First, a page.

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More Budget Problems for Daley

By Kevin Robinson in News on Apr 21, 2009 5:40PM

Photo by Nick Suydam
In spite of a possible $300 million budget shortfall, Mayor Daley took a break from practicing Act Two, Scene Two of Julius Caesar to assure Chicagoans that he really, really, really doesn't want to lay off 1,600 city workers. After all, his love of our great city's fine civil servants is well documented.

While the the Fifth Floor of City Hall was asking city workers to accept bigger concessions, including pay cuts, more furlough days and reductions in benefits and vacation time, a SEIU, which represents some city workers, held a press conference at City Hall demanding that some of the $1.2 billion in funding from tax-increment financing and the sale of city assets be used to close that budget hole. The union was joined by community leaders and a handful of progressive aldermen. Denise Dixon, director of Action NOW said, "In our neighborhoods, where we're dealing with foreclosure, we're dealing with potholes, we're dealing with cuts in city services. I would call this a hurricane, not just a rainy day." She added, "If I came home one day and my husband had sold off my furniture, all of my assets, and then my gas was cut off because he didn't pay the bills after he received the money, that would piss me off."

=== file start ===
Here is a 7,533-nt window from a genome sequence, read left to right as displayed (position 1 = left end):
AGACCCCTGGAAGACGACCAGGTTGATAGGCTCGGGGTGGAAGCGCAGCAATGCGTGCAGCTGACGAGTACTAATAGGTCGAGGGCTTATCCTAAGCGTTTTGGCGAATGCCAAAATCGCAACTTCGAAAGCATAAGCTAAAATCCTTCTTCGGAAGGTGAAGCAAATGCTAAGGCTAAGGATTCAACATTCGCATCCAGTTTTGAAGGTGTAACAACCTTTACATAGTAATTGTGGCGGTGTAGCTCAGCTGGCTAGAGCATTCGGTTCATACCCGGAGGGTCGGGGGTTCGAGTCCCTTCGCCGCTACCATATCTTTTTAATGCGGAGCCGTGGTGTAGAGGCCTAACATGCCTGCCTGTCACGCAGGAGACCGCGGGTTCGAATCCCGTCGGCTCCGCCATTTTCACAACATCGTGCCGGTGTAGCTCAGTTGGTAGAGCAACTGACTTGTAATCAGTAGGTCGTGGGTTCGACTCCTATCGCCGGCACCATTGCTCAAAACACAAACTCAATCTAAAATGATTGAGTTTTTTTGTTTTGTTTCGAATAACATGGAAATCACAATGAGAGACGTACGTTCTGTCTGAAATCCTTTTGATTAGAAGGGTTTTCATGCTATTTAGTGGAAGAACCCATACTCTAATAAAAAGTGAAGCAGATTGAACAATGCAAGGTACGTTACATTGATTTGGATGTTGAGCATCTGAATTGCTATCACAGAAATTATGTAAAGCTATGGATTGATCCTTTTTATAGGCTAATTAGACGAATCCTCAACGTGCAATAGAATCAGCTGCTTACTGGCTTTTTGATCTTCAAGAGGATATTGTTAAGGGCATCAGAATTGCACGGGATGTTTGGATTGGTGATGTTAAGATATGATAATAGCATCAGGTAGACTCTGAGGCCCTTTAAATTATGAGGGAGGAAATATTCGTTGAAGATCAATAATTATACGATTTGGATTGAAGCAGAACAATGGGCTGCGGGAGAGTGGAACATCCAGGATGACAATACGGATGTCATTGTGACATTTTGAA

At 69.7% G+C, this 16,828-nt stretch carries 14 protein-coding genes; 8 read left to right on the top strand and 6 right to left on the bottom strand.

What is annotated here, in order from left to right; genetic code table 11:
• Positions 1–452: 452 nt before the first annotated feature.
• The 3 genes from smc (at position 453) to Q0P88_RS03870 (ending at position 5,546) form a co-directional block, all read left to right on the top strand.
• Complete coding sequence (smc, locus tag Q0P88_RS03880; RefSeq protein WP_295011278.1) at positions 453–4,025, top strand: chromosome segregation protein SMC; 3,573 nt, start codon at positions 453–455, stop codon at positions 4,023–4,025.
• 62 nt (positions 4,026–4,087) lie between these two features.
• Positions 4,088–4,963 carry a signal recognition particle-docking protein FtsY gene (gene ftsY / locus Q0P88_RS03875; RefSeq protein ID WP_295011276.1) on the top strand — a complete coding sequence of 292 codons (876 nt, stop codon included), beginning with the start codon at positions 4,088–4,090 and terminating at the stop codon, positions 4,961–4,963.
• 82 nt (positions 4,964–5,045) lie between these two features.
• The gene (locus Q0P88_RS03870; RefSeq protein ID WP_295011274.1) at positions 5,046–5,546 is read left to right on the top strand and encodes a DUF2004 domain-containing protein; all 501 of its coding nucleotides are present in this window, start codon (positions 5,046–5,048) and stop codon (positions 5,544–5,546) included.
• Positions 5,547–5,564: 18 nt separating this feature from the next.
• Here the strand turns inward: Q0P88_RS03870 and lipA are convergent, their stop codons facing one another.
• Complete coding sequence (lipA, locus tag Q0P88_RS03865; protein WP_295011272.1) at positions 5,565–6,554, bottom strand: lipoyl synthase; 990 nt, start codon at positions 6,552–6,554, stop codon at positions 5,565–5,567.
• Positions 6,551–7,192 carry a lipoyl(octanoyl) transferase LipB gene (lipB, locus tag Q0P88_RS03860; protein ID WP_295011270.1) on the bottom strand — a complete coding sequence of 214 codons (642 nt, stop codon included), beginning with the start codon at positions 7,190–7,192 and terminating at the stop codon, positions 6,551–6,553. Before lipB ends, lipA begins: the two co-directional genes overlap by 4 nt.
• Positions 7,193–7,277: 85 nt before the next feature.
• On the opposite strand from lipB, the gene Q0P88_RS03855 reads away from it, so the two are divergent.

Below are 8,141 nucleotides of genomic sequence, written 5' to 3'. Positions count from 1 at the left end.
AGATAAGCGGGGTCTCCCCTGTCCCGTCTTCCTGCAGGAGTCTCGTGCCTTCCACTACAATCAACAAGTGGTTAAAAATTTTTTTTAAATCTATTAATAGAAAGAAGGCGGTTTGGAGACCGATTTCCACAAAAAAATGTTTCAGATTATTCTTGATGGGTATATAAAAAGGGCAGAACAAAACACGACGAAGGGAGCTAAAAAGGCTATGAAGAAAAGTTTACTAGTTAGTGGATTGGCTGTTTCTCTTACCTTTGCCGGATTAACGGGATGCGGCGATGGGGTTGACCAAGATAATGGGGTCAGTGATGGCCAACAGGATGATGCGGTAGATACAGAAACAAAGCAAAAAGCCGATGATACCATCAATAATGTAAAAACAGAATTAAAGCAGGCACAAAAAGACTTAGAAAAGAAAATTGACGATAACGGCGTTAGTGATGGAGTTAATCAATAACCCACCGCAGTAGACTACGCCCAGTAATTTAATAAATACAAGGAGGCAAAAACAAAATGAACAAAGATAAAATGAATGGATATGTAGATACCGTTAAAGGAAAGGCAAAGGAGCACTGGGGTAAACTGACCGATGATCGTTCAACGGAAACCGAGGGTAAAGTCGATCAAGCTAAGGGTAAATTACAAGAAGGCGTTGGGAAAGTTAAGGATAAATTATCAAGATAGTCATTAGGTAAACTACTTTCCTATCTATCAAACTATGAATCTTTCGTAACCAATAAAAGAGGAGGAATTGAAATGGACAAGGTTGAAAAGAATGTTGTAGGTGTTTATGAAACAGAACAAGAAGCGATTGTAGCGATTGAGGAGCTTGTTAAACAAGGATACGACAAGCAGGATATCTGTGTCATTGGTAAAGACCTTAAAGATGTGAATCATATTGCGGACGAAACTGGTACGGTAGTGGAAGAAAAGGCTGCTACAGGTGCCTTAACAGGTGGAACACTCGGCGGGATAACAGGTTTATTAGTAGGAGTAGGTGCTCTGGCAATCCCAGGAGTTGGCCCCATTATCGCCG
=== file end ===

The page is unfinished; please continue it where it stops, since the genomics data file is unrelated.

Daley responded that he would do no such thing. "It's a rainy day, but there's a flood coming. And when the flood comes, that's what we're concerned about," the mayor told the Sun-Times. "You cannot use capital for day-to-day operating [expenses]. If you [do], you go bankrupt. ... That is a disaster. Then, you lose your bond rating. Then, it's gonna cost you more money to borrow money. You're then going into quicksand. If that happens, God help you."